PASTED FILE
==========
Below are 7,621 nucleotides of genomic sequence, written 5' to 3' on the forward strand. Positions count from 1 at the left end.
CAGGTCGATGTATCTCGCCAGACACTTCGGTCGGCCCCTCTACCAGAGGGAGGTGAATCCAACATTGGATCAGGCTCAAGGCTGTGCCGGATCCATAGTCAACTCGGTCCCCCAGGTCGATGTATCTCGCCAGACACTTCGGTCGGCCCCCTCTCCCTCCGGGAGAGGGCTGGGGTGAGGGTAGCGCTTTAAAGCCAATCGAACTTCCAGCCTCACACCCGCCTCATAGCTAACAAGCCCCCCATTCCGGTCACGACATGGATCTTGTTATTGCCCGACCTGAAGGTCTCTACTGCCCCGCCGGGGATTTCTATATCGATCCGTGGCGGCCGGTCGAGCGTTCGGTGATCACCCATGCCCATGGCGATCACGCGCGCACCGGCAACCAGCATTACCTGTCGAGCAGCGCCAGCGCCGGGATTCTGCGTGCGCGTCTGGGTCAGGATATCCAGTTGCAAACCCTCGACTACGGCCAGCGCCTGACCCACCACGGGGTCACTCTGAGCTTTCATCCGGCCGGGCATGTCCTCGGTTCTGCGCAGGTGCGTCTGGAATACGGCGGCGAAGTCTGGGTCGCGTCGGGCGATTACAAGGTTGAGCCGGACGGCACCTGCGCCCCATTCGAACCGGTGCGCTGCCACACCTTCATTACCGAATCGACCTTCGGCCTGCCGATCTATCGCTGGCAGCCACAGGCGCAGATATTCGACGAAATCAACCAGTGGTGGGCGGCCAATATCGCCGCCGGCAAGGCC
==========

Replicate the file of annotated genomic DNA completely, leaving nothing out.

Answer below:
Below are 7,621 nucleotides of genomic sequence, written 5' to 3' on the forward strand. Positions count from 1 at the left end.
CAGGTCGATGTATCTCGCCAGACACTTCGGTCGGCCCCTCTACCAGAGGGAGGTGAATCCAACATTGGATCAGGCTCAAGGCTGTGCCGGATCCATAGTCAACTCGGTCCCCCAGGTCGATGTATCTCGCCAGACACTTCGGTCGGCCCCCTCTCCCTCCGGGAGAGGGCTGGGGTGAGGGTAGCGCTTTAAAGCCAATCGAACTTCCAGCCTCACACCCGCCTCATAGCTAACAAGCCCCCCATTCCGGTCACGACATGGATCTTGTTATTGCCCGACCTGAAGGTCTCTACTGCCCCGCCGGGGATTTCTATATCGATCCGTGGCGGCCGGTCGAGCGTTCGGTGATCACCCATGCCCATGGCGATCACGCGCGCACCGGCAACCAGCATTACCTGTCGAGCAGCGCCAGCGCCGGGATTCTGCGTGCGCGTCTGGGTCAGGATATCCAGTTGCAAACCCTCGACTACGGCCAGCGCCTGACCCACCACGGGGTCACTCTGAGCTTTCATCCGGCCGGGCATGTCCTCGGTTCTGCGCAGGTGCGTCTGGAATACGGCGGCGAAGTCTGGGTCGCGTCGGGCGATTACAAGGTTGAGCCGGACGGCACCTGCGCCCCATTCGAACCGGTGCGCTGCCACACCTTCATTACCGAATCGACCTTCGGCCTGCCGATCTATCGCTGGCAGCCACAGGCGCAGATATTCGACGAAATCAACCAGTGGTGGGCGGCCAATATCGCCGCCGGCAAGGCC